Dr. Zhana weighs in on whether you can force your boyfriend to be monogamous, and how to have an awesome sex life after herpes.
This is the second installment of Dr. Zhana Vrangalova‘s sex advice column here on Slutever. Zhana is a sex researcher, a PhD in Developmental Psychology from Cornell University, and an adjunct professor of human sexuality at NYU. Personally, I like to think of Dr Zhana as the archangel of sex positivity. For starters, she founded the The Casual Sex Project, a website where people from all over the world come to share stories about their one night stands, fuck buddies, and the like–the good, the bad and the ugly. She also has a column for Psychology Today called Strictly Casual, about the science of hooking up. And she gives talks and workshops about casual sex and non-monogamy (and why engaging in those things do not make you a bad person!) I previously interviewed Zhana for Vogue about sex addiction, and again for my article on non-monogamy and sex parties. And without further ado, I’ll let Dr. Zhana solve all your problems. –Karley Sciortino
1) What should I do when my new boyfriend says that he has another girl, which he started seeing before me? It’s crazy, he says that they have more in common, but he doesn’t love her, he loves me and feels right next to me. I’m 18, he’s 28. Girl’s 25. Obviously, I’m better than her, everyone knows it. Bigger butt, smaller waist, no extra pounds, I’m never hysteric and always nice with every single person, really like BDSM, etc. How do I make him choose one? It seems that he’s quite okay with having 2 girlfriends.
Dr. Zhana: It seems to me you have a boyfriend who wants to be polyamorous – someone who is openly dating more than one person. That’s certainly not the norm, but also not that uncommon these days – did you know there are more people in some sort of an open relationship than there are gay people? It’s perfectly normal to want more than one partner, just like it’s perfectly normal to want one partner.
That said, polyamory (or other forms of open relationships) are not for everyone, and for a poly relationship to work, everyone has to be on board and OK with that. So go do some soul searching, reading, and talking with him (and other poly folks) about whether poly is something you might want to try. If so, talk with him A LOT about the whole process as you’re going through it, to learn to constructively deal with jealousy, and set clear rules you’re both comfortable with. If poly is not what you want or think can handle, you can take your chances and give him an ultimatum (“it’s me or her”) or you can end this relationship gracefully and look for someone who wants to be monogamous with you.
As for which one of you is “better” than the other, just. don’t. go. there! Your respective butt size, weight, or personality are all completely irrelevant here – he can like different people for different reasons. You will do yourself a huge favor if you stopped comparing yourself to her.
2) I was just diagnosed with genital herpes (#party). I’m in my early 20s, and I’m worried about how this is going to affect my sex life, which has been BDSM and casual hookups/one night stands with men and women I meet online up until this point. Condoms turn me off. Do you have any advice on how I can continue to have an awesome sex life without secretly infecting people with herpes?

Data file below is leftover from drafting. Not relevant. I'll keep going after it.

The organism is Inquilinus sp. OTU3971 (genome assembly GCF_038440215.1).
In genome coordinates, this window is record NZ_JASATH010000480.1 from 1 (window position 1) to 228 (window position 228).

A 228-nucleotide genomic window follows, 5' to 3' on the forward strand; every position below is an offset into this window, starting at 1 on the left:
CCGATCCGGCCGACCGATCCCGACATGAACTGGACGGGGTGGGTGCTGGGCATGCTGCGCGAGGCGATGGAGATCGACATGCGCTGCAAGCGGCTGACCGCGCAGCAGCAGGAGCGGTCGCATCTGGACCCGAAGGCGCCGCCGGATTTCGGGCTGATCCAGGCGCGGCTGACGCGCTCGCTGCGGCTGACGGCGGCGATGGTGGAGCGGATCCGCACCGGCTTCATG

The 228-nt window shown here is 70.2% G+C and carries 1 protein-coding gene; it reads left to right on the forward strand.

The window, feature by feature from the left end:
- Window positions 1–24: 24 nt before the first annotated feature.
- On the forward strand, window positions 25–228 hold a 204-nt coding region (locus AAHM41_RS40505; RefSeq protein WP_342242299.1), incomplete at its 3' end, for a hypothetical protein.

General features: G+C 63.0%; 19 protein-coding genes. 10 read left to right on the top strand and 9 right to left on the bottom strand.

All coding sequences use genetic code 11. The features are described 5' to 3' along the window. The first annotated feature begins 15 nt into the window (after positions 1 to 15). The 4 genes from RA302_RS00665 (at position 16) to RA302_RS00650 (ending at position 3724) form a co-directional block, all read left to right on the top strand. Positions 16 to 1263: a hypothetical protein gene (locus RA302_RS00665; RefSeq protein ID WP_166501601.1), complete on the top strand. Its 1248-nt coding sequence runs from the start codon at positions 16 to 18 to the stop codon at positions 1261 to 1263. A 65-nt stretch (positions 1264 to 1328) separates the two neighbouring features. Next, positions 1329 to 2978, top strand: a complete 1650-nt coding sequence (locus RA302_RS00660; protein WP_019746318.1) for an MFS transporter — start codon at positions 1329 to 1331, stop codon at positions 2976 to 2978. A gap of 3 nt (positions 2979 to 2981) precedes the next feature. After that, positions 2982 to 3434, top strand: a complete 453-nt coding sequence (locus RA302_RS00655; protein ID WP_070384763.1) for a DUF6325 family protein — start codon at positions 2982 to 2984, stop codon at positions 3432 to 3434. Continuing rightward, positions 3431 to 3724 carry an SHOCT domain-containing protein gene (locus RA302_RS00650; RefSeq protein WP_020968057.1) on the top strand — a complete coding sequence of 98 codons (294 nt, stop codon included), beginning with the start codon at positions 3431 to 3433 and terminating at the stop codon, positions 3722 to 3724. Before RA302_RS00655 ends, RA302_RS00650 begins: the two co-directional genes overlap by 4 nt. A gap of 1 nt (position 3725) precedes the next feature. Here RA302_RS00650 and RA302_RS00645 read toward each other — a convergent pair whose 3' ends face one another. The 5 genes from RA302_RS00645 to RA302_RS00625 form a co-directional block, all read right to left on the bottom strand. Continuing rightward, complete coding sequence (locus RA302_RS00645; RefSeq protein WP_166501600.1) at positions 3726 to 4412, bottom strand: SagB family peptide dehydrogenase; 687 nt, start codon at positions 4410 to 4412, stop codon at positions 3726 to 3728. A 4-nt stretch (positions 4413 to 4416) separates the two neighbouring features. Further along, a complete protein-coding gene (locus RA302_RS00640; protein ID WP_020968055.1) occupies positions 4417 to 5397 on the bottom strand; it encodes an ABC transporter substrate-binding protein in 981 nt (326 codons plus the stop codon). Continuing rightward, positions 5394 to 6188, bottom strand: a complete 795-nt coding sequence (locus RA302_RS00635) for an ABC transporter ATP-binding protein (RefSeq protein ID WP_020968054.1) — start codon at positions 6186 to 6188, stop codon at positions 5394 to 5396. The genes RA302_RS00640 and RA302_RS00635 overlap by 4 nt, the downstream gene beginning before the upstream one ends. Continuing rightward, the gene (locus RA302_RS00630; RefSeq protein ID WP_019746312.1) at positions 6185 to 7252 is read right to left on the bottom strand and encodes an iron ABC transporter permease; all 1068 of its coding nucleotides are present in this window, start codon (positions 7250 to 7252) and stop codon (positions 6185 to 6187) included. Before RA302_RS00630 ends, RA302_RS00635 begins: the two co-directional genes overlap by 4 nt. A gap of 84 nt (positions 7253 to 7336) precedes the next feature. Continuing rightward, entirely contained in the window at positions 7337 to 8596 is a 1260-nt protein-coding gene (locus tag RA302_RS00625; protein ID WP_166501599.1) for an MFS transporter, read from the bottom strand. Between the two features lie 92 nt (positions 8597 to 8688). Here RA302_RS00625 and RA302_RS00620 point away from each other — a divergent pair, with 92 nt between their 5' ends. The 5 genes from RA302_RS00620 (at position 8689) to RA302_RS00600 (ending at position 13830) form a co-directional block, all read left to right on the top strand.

Dr. Zhana: Genital herpes can be a devastating diagnosis for people, but it really doesn’t need to be. You can still have awesome sex with lots of people without infecting them with herpes. It’s just going to require a bit more care and communication.
First, understand the mode of transmission and risk of infecting others. Unlike the bacterial infections (chlamydia, gonorrhea) or HIV, herpes can be transmitted through skin-to-skin contact, so condoms are only partially effective against it and it is relatively easy to transmit if you have an active outbreak. It can also be transmitted when you don’t have an outbreak because most carriers (about 80%) shed enough virus to be infectious on about 10% of the days with no active lesions. That said, many people have low viral shedding and the chances of transmitting herpes without an active sore are relatively small. These chances can further be reduced to virtually nonexistent if you take daily anti-retroviral medicines (Valtrex or Valacyclovir) – talk to your doctor about whether this would be right for you. Finally, remember that during an active outbreak, you are most contagious right before the outbreak.
Once you’re armed with info, you need to negotiate comfort levels and risk reduction strategies with your partners. Genital herpes is one of the most common STIs (reaching 25% by the time people hit 40), so chances are they may have already been exposed to it and wouldn’t mind having unprotected sex with you. For some people, it will be a deal breaker; others won’t mind as long as you’re taking meds, and others won’t mind as long as you don’t have an active outbreak. You may also reconsider your aversion to condoms. I know they’re not great, but many people learn to love them over time (OK maybe not love them, but at least not mind them). Finally, given your interest in BDSM, there are many kinky activities that don’t involve genital skin-to-skin contact, so there may be many partners who wouldn’t be comfortable having genital contact with you, but would be perfectly happy doing other kinky things with you. In any case, the best thing to do is to disclose your status to your partners before having sex, and work out a course of action together.
Main image by Helmut Newton